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The Coast Guard Is Finally Going To Replace and Increase The Number of Its Heavy Icebreakers


It is about time! One of the United States Coast Guard’s major elements is its heavy icebreaking abilities. Forty years ago, the current heavy icebreakers, USCGCs Polar Star and Polar Sea, were built, launched, and commissioned. The Polar Sea has been out of commission for years now, its repair needs being too costly for the USCG budget. Its main purpose has been to be cannibalized to keep her sister ship, the Polar Star, going. The Polar Star, though still effective and still working, is reaching the limits of old age at this time too.

The Coast Guard’s budget has been increased recently, and it has been finally able to commission the building of a new fleet of heavy icebreakers. The bid was won by the Austal Shipbuilding Co. The design phase is complete, and the construction process is beginning soon on the first of the new USCG Polar Security Cutters.

Photo: YouTube/Naval News

This video is about these new Polar Security-class vessels. You will see what they are going to look like and hear what they are going to be capable of when they are finally at sea in the next few years.

These Polar Security Cutters will be multi-purpose vessels but will principally be used in missions to both the Arctic and the Antarctic. As such, they must be designed to operate in waters at the equator, where the water temperatures are around 90 degrees, as well as in the Arctic and Antarctic seas, where water temps can be as low as 28 degrees. Such seemingly simple things must be taken into consideration when designing hull structures that can handle such differences and that are still capable of breaking thick ice as the Polar Star has been doing every year for 40 years in the Antarctic at the U.S. scientific base at McMurdo Sound.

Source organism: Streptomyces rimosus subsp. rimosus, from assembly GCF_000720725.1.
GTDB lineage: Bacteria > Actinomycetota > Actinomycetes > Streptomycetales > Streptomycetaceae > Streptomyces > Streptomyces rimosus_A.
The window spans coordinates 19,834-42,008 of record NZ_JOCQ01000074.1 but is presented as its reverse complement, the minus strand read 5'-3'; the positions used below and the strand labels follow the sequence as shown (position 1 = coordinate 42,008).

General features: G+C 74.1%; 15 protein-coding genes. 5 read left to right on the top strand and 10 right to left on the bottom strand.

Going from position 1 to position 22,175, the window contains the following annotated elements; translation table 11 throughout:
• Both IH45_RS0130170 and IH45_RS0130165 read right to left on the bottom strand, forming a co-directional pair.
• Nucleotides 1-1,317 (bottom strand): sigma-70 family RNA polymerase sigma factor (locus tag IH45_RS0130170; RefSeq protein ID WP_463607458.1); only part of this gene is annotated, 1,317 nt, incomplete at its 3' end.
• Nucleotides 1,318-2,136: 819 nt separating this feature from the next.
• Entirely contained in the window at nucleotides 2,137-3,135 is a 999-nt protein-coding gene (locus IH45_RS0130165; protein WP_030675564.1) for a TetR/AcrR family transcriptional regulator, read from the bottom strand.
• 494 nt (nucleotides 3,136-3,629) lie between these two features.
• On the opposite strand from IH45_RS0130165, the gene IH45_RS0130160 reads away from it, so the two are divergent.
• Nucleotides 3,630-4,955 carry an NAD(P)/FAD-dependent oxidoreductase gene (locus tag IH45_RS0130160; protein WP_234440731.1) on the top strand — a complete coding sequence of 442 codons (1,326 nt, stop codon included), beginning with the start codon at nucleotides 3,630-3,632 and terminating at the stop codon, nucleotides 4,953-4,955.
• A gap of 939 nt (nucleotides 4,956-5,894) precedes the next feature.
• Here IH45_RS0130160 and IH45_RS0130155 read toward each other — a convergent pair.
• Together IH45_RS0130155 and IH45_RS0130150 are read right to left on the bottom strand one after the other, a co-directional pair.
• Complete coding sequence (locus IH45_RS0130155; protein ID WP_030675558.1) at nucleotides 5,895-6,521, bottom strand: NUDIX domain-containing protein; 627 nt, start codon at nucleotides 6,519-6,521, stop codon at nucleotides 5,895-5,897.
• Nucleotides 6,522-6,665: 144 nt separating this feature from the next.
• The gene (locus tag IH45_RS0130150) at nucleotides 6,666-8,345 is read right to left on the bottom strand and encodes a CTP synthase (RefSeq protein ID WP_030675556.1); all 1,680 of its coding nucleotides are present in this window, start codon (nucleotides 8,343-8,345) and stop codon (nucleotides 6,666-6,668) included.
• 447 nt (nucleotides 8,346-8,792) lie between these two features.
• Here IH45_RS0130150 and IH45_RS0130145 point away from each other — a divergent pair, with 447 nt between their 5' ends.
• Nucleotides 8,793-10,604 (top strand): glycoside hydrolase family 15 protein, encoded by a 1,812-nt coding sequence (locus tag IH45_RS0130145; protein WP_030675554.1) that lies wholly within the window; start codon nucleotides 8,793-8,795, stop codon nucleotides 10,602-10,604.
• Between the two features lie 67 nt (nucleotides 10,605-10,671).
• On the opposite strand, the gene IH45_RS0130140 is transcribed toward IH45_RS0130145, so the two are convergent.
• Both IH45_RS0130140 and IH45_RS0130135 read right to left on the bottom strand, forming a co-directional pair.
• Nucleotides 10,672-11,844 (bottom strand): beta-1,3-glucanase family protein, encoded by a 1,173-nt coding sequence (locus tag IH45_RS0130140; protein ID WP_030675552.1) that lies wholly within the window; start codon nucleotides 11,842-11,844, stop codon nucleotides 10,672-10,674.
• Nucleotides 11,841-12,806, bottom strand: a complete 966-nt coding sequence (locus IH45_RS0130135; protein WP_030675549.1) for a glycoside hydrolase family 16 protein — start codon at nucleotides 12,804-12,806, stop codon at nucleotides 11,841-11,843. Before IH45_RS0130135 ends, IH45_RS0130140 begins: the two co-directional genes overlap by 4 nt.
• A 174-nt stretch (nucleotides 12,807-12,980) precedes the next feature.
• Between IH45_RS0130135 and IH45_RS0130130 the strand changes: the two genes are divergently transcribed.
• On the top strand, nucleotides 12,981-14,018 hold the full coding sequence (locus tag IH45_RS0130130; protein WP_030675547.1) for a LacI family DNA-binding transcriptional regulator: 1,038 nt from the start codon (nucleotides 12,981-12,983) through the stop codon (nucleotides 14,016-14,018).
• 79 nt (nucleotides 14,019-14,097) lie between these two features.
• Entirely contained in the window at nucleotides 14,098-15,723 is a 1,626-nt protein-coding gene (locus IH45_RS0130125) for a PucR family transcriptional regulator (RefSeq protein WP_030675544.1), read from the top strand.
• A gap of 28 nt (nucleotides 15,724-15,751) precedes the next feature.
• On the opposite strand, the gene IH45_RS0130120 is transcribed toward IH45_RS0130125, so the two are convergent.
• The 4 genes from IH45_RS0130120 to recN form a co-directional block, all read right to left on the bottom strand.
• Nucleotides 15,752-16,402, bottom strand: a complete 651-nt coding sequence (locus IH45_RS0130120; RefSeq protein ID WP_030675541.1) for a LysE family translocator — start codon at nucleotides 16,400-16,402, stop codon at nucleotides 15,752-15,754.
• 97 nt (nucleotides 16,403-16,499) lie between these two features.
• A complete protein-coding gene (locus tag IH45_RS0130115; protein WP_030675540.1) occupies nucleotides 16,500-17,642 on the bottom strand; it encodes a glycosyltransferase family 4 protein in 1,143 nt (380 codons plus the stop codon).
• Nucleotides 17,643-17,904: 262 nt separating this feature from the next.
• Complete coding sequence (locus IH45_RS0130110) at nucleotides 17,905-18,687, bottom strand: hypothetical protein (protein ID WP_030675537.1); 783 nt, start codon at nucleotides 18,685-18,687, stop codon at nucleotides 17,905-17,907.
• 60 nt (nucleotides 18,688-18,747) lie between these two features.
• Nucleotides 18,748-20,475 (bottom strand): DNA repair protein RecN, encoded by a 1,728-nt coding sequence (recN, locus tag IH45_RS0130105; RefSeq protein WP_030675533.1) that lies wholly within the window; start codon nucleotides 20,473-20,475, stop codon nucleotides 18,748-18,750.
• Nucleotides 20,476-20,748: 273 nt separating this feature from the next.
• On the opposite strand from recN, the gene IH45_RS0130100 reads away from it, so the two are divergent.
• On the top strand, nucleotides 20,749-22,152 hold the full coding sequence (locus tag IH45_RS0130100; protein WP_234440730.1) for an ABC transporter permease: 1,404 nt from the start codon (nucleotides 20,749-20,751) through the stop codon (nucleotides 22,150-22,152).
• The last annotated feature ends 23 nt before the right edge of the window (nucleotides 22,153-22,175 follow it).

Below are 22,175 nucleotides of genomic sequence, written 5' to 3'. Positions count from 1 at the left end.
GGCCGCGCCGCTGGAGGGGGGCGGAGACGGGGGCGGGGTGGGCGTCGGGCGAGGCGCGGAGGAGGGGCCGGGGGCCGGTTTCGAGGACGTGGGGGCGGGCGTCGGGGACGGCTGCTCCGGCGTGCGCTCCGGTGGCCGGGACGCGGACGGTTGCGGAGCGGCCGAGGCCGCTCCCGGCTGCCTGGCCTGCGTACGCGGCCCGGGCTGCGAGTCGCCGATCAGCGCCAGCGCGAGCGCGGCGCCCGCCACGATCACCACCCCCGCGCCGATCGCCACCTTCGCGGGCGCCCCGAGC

Photo: YouTube/Naval News

The homeport for the USCG Heavy Icebreakers is presently at Seattle, Washington. I believe this will remain the same for the new vessels. The first of the PSCs will be completed in the next few years, and the construction of the others will begin as well. As of now, the plan seems to be for up to three of these new Polar Security Cutters to be built.

These ships will have 45,000 horsepower and will weigh up to 22,000 tons. They will be capable of long-range missions and heavy-duty icebreaking. They will have helicopter and science capabilities, hence their classification as multi-purpose vessels.

Photo: YouTube/Naval News

The old gal, the Polar Star, has done meritorious service for the USCG and for the nation for 40 years and will continue to do so until the new Polar Security-class Icebreakers replace her. She has earned her credits and her retirement over the past 40 years.

Photo: YouTube/Naval News

It is always a treat to see the Polar Star sailing up and out of Puget Sound on her missions and on her returns with her red hull and white superstructure and the distinctive bow, racing stripe, or slash emblem raked at a 64-degree angle to remember the year it was designed, 1964. We will miss her, but we look forward to seeing the new USCG Polar Security Cutters cutting through the waters of Puget Sound as they come and go from their homeport in Seattle.

The promise of these new Polar Security Cutters is consistent with the motto of the United States Coast Guard: “Semper Paratus!” or “Always Prepared!” We wish the old Polar Star and the new PSCs “Fair Winds and Following Seas.”



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